Motif FoodWorks CEO Dr. Mike Leonard has left the Boston-based foodtech firm and has been replaced by Brian Brazeau on an interim basis as the company engages in a fresh round of layoffs, AgFunderNews has learned. Brazeau is the startup’s third CEO since it spun off from Ginkgo Bioworks in 2019.
Brazeau, who has held senior roles at DSM, Cargill, Ginkgo, and Novozymes, was most recently a partner at Ferment.Co., which works with synthetic biology company Ginkgo Bioworks to create new companies deploying Ginkgo’s cell programming platform.
A spokesperson for Motif told AgFunderNews: “Brian Brazeau has replaced Michael Leonard [who took the helm in summer 2022 replacing former PepsiCo exec Jonathan McIntyre] as interim CEO of Motif FoodWorks.
“To support the continued optimization of our innovative ingredient technology and plant-based finished products, Motif is also refocusing priorities with the intent to maximize our position and value in the current marketplace. As a result, we have brought on Brian, a respected biotechnology industry veteran, created a leaner organizational structure, and are implementing other value-driven, strategic decisions that we expect to announce soon.”
Motif—which engaged in a round of layoffs last summer—would not share how many staff had been laid off in the latest restructuring, but told us: “We are focusing our resources on priorities that maximize the greatest value for our customers and investors—building out our ingredient technology pipeline, advancing our foodservice business, and strategically positioning Motif in the marketplace.
“We’ve restructured our organization to execute on the above priorities, the result of which has been a tightening of our employee headcount.”
High-impact, low-inclusion ingredients
Motif has raised $345 million since it launched in 2019. It makes high-impact, high-value, low-inclusion-rate ingredients for meat and dairy alternatives, market sectors which have not grown at the rate investors believed they might back in 2019.
To date it has commercialized three sets of products: HEMAMI myoglobin, a heme protein claimed to deliver the flavor and aroma of meat that Motif makes via precision fermentation; APPETEX, a hydrogel combining plant-based proteins and carbohydrates that Motif claims can replicate the “springiness, juiciness and bite associated with animal-based connective tissue;” and finished products (plant-based chicken, beef, and pork) containing HEMAMI and APPETEX targeting the foodservice market.
The finished products have brought Motif into direct conflict with Impossible Foods, which makes a heme protein called soy leghemoglobin via precision fermentation and has accused Motif of patent infringement in a lawsuit described by Motif as a “baseless attempt to stifle competition.”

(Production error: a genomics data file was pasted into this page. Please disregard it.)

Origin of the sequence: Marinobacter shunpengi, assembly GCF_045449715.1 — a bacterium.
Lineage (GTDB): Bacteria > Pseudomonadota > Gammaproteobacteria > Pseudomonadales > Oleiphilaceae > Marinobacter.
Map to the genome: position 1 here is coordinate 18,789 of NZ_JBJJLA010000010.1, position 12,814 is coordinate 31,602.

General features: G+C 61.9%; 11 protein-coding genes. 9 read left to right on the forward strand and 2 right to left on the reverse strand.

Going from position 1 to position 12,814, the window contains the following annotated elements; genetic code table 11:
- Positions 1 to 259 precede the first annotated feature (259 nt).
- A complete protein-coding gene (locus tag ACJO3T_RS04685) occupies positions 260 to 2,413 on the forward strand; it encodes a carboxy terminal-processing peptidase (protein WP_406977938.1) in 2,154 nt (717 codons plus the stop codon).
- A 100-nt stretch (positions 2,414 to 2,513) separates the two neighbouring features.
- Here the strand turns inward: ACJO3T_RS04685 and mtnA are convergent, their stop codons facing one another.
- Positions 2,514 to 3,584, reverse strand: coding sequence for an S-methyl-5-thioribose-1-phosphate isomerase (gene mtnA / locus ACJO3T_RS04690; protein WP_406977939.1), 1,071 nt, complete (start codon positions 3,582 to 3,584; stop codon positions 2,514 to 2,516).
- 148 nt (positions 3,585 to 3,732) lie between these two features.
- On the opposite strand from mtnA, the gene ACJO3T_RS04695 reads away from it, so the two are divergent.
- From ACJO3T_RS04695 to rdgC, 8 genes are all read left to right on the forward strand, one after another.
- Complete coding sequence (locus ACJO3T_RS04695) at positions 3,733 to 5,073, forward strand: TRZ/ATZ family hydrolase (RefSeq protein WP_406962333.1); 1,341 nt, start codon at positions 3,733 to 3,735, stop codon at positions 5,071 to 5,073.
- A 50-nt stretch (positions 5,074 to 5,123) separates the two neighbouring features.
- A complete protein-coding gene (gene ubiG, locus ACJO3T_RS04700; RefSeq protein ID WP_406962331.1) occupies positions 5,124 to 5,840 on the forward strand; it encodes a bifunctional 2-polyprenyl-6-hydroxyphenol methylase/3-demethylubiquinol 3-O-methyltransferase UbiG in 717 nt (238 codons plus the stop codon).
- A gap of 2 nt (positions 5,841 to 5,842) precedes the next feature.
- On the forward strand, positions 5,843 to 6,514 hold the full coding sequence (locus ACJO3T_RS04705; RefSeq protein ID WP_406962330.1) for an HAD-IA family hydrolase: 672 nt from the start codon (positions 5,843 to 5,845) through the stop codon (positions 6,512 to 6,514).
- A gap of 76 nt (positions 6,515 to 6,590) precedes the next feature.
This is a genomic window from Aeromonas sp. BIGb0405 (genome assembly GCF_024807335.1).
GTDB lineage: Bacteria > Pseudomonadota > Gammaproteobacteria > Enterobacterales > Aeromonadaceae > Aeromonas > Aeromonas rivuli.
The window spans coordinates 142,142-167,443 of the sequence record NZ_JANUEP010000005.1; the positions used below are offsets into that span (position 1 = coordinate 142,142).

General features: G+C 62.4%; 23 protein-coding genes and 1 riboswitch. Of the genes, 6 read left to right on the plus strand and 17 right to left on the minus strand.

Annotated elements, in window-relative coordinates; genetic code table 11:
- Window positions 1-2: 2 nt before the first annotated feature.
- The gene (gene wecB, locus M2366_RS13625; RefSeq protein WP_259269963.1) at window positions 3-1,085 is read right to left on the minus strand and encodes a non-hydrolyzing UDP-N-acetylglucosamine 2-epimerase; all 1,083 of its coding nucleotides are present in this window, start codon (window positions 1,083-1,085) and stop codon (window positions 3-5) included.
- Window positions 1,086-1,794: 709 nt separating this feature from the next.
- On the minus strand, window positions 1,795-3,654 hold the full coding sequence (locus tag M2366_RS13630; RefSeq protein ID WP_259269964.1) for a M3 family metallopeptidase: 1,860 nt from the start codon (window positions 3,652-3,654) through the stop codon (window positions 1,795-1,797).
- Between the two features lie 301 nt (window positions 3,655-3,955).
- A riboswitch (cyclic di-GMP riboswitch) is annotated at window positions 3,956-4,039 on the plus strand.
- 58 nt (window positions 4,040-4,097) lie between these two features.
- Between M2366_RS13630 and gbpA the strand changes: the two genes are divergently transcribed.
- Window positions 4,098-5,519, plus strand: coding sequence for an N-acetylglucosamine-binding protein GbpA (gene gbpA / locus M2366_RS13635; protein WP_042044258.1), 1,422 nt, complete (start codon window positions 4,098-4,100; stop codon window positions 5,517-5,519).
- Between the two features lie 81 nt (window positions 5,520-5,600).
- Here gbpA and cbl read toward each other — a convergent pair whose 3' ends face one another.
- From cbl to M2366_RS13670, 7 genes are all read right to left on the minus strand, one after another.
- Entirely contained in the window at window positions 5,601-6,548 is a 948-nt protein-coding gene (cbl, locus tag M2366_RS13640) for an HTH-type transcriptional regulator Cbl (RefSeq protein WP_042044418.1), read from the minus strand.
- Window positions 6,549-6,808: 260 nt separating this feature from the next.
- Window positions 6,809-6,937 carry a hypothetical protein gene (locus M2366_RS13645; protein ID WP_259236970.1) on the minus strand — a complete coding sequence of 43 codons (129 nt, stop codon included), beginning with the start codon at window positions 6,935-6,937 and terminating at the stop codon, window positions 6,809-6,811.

The spokesperson denied that the increasingly ugly litigation with Impossible had deterred potential customers, and told us: “Our three commercially finished products… are performing very well in foodservice. We are growing our distribution across the US, with our plant-based beef and pork products already selling into a variety of restaurants and chains. We announced one of our first finished product agreements with Foxtrot, the next generation corner store and café, which is now offering Motif’s alternative beef product in a premade meal across its 30 locations.”
Motif has also acquired exclusive access to prolamin [a group of plant proteins] technologies enabling plant-based cheese to “melt, bubble, and stretch,” and oleogels enabling more authentic fat textures in plant-based meats.
The spokesperson added: “Our corn prolamin technology is advancing well, which is the engine of our delicious plant-based cheese. We are slated for a commercial launch of our cheese in the first half of 2024.”
‘We’re going to see some consolidation’
Speaking to AgFunderNews in March, Leonard said Motif was producing HEMAMI “in metric ton quantities with a manufacturing partner” and had “customers very close to finalizing formulations with APPETEX.”
Asked about the recent slowdown in sales of meat alternatives in US retail, he said: “The majority of consumers are still to be reached with plant-based foods, and the reason we haven’t crossed that chasm is because of taste, texture, and nutrition. That’s one of Motif’s fundamental hypotheses, and why we’re so focused on developing solutions.”
He added: “We’re going to see some consolidation. Short-term volatility is a natural consequence of the technology maturation cycle. But I don’t see a secular shift in how plant-based is going to be viewed.”